Son of Pentagon chief works at company that bid for contract

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Mark Esper

FILE – In this Friday, Oct. 4, 2019 file photo, Defense Secretary Mark Esper speaks to a gathering of soldiers at the University Club at the University of Louisville in Louisville, Ky. Esper says during a weekend trip to the Middle East that under the current plan all U.S. troops leaving Syria will go to western Iraq, and that the military will continue to conduct operations against the Islamic State group to prevent a resurgence in that country. As Esper left Washington on Saturday, Oct. 19, U.S. troops were continuing to pull out of northern Syria after Turkey’s invasion into the border region. (AP Photo/Timothy D. Easley, File)

WASHINGTON (AP) — Defense Secretary Mark Esper has removed himself from decision-making on a cloud computing contract potentially worth $10 billion, citing his son’s employment with one of the original contract bidders.

In a written statement Tuesday, Pentagon spokesman Jonathan Hoffman said Esper recused himself from decisions on the so-called JEDI contract “out of an abundance of caution to avoid any concerns regarding his impartiality.”

The Pentagon is in the final stages of determining the winner of the initial $1 million Joint Enterprise Defense Infrastructure, or JEDI, contract, which could be worth as much as $10 billion over 10 years if all options are exercised.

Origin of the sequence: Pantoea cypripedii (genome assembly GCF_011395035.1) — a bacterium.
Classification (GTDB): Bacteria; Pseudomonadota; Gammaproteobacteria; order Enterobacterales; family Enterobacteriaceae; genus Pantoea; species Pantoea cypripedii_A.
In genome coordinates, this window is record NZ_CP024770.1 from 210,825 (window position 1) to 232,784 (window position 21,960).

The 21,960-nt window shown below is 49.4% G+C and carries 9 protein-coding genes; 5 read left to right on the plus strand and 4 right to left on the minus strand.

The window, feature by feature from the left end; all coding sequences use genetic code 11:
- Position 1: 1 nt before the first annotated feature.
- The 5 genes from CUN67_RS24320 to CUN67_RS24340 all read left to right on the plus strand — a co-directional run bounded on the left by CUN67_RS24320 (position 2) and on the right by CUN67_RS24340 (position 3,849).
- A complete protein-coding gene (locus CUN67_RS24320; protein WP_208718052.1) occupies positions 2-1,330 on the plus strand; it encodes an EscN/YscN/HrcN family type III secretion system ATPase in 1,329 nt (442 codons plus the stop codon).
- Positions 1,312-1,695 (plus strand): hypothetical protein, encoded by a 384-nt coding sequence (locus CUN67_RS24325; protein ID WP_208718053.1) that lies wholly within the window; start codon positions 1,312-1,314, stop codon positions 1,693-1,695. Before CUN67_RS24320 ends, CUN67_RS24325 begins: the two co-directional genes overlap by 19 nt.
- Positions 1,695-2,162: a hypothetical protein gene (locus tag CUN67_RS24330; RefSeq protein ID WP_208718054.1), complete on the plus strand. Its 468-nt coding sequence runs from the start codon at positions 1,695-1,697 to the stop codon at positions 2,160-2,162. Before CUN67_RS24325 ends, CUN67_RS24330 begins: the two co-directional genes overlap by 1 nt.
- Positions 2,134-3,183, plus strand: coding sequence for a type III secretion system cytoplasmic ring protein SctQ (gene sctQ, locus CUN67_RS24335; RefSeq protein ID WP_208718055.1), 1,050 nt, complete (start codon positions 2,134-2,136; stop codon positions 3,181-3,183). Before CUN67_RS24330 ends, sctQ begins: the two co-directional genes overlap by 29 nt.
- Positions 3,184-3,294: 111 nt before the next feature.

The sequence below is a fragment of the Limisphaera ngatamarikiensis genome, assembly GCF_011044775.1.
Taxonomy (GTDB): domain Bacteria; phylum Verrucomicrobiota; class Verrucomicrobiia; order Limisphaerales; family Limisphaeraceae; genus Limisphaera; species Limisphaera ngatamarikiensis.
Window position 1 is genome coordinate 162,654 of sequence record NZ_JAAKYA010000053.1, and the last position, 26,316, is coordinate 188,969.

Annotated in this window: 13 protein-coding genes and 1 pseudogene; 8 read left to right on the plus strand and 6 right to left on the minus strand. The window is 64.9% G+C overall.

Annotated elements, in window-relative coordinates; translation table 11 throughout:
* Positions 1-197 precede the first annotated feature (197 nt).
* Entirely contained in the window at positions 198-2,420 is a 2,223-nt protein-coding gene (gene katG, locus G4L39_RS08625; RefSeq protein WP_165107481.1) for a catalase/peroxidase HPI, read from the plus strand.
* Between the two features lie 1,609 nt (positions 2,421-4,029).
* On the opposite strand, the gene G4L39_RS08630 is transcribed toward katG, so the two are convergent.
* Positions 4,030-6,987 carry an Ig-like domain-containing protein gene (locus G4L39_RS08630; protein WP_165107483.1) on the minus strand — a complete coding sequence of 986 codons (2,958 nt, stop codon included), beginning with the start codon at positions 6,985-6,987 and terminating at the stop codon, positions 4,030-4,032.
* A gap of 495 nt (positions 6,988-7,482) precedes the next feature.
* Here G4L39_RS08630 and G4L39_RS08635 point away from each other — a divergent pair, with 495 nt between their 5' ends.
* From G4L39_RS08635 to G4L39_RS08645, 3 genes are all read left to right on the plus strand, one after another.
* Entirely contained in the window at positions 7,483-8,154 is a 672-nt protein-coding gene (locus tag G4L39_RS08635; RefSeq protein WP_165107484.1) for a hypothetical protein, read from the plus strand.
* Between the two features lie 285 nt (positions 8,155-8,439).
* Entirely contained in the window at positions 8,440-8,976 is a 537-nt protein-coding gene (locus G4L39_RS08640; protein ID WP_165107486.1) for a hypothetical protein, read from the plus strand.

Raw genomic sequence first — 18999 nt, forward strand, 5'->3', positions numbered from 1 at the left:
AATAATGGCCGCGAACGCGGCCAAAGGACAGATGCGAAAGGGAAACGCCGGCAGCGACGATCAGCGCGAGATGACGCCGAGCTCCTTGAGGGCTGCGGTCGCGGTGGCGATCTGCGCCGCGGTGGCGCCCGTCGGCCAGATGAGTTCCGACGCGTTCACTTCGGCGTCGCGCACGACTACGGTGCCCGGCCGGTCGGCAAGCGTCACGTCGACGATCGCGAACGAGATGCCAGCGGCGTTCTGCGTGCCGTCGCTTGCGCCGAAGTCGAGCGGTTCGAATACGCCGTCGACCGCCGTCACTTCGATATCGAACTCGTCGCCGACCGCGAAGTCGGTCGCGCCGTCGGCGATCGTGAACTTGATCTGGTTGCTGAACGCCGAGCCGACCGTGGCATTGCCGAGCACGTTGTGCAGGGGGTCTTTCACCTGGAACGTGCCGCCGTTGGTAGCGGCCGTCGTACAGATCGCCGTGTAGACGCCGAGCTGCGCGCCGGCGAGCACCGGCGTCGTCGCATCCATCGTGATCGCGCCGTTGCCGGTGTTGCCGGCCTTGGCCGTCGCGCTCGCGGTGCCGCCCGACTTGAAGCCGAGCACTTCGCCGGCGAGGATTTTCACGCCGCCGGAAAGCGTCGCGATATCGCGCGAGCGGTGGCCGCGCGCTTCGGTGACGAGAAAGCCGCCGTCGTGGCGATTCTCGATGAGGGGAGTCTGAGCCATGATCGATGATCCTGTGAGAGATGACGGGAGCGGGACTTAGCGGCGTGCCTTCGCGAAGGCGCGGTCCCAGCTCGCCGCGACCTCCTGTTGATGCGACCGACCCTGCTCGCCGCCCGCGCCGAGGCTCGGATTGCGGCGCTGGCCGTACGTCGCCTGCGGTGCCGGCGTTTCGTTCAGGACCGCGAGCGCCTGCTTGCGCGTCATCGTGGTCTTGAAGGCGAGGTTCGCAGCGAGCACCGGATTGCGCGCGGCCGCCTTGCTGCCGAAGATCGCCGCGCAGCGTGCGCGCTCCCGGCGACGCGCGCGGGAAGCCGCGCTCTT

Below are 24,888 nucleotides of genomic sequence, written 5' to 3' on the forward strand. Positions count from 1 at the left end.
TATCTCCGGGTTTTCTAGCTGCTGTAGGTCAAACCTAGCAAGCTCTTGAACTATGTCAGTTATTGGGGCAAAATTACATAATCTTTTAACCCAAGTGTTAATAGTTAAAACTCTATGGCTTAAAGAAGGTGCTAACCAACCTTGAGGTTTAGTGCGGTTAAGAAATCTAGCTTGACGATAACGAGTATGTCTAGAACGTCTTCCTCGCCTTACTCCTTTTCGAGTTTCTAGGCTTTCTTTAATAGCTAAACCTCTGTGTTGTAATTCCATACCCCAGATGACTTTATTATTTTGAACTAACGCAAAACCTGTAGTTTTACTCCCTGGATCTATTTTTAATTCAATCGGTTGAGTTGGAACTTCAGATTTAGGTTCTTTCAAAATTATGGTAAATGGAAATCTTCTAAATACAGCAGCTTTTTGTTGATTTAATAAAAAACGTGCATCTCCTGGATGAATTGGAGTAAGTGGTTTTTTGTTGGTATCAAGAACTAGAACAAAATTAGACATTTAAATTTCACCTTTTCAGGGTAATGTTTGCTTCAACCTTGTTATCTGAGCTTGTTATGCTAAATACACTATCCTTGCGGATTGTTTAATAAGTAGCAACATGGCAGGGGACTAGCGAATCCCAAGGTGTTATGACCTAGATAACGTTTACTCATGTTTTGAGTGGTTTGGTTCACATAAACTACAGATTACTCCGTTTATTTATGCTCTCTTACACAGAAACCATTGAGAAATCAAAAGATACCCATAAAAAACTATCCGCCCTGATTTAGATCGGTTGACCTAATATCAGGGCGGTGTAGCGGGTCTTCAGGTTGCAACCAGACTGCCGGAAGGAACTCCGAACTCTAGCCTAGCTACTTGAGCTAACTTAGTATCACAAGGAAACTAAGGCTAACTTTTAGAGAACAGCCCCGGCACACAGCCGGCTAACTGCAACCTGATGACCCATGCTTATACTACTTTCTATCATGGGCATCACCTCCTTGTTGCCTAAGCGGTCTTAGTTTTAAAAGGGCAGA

Hoffman did not identify Esper’s son by name. His son Luke is identified on his Linked-In page as a “digital strategy consultant” at IBM, which was an original bidder for the JEDI contract.

IBM was dropped from the competition, along with Oracle, and both companies have complained that the contracting process is rigged in favor of Amazon Web Services Inc., a division of Amazon.

Amazon and Microsoft Corp. are finalists for the contract.

A U.S. Federal Claims Court judge last summer ruled in favor of the Pentagon’s assertion that the contracting process has been fair. In August, the Pentagon’s independent auditor disclosed that it was conducting a broad review of the handling of the project. The probe includes an investigation of potential misconduct by current or former Defense Department officials involved in the project.

Hoffman said Esper was not legally required to recuse himself, but did so after receiving what Hoffman called informational briefings on the JEDI contract.

Esper delegated decision-making responsibility on the JEDI program to Deputy Defense Secretary David Norquist, Hoffman said.

Copyright 2019 The Associated Press. All rights reserved. This material may not be published, broadcast, rewritten or redistributed.

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